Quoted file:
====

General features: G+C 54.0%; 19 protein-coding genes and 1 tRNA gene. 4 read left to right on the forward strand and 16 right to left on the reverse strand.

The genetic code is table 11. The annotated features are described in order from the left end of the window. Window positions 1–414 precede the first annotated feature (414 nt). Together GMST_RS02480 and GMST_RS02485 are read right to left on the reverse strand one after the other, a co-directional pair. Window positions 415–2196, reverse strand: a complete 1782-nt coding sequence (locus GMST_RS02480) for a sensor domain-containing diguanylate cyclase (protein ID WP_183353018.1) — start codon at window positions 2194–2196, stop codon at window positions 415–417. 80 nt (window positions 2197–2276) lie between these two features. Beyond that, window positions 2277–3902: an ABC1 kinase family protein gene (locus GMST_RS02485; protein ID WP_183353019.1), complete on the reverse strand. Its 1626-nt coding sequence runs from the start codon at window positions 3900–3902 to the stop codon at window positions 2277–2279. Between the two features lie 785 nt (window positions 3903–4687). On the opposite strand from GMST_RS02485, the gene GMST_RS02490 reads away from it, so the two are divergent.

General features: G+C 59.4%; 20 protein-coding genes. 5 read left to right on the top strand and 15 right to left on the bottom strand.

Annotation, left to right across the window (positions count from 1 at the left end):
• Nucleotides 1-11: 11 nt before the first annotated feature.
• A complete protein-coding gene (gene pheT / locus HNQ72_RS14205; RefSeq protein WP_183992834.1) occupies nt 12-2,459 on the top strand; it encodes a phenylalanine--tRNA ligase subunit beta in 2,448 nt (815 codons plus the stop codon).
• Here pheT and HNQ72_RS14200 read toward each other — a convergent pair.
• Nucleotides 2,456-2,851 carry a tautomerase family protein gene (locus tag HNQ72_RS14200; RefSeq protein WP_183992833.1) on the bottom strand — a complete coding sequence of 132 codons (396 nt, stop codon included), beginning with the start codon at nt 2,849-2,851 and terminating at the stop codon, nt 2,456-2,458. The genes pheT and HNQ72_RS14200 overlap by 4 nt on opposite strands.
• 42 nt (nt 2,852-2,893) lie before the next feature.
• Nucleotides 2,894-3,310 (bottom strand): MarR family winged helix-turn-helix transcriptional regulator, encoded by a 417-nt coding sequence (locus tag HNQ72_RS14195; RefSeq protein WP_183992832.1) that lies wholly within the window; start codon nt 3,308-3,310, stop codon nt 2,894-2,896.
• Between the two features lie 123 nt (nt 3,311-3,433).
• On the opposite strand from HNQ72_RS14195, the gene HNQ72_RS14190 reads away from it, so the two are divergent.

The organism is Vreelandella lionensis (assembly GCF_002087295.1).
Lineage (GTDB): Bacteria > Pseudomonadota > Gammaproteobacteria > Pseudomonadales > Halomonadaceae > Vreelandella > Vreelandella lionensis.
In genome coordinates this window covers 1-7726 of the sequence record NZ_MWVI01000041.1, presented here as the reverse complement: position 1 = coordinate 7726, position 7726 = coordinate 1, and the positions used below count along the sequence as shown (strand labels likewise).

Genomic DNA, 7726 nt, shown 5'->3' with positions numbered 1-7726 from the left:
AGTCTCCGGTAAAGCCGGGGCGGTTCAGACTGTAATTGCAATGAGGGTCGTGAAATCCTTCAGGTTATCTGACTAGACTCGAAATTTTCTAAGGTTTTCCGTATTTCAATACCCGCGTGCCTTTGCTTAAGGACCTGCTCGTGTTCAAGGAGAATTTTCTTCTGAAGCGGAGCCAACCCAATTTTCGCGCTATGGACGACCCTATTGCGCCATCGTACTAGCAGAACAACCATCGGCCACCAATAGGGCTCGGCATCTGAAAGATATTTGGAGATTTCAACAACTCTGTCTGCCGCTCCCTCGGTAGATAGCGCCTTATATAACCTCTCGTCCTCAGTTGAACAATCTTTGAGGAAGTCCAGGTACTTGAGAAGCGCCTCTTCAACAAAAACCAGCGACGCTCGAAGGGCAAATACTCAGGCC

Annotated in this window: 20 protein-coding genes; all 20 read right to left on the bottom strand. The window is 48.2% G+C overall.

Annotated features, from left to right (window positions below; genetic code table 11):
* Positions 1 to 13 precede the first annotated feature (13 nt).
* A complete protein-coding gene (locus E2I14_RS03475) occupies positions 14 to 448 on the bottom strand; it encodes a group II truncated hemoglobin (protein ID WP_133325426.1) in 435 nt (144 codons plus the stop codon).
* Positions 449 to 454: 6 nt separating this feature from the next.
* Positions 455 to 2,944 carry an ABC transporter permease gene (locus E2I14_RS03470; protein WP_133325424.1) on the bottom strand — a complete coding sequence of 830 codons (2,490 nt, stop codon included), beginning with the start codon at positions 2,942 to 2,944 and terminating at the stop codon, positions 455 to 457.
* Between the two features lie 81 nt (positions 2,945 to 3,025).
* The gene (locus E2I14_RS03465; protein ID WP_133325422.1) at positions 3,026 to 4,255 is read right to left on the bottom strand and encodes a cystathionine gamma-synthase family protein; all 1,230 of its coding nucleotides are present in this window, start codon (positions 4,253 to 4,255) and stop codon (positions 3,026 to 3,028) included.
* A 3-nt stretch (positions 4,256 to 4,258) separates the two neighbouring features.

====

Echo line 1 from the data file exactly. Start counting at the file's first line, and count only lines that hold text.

General features: G+C 54.0%; 19 protein-coding genes and 1 tRNA gene. 4 read left to right on the forward strand and 16 right to left on the reverse strand.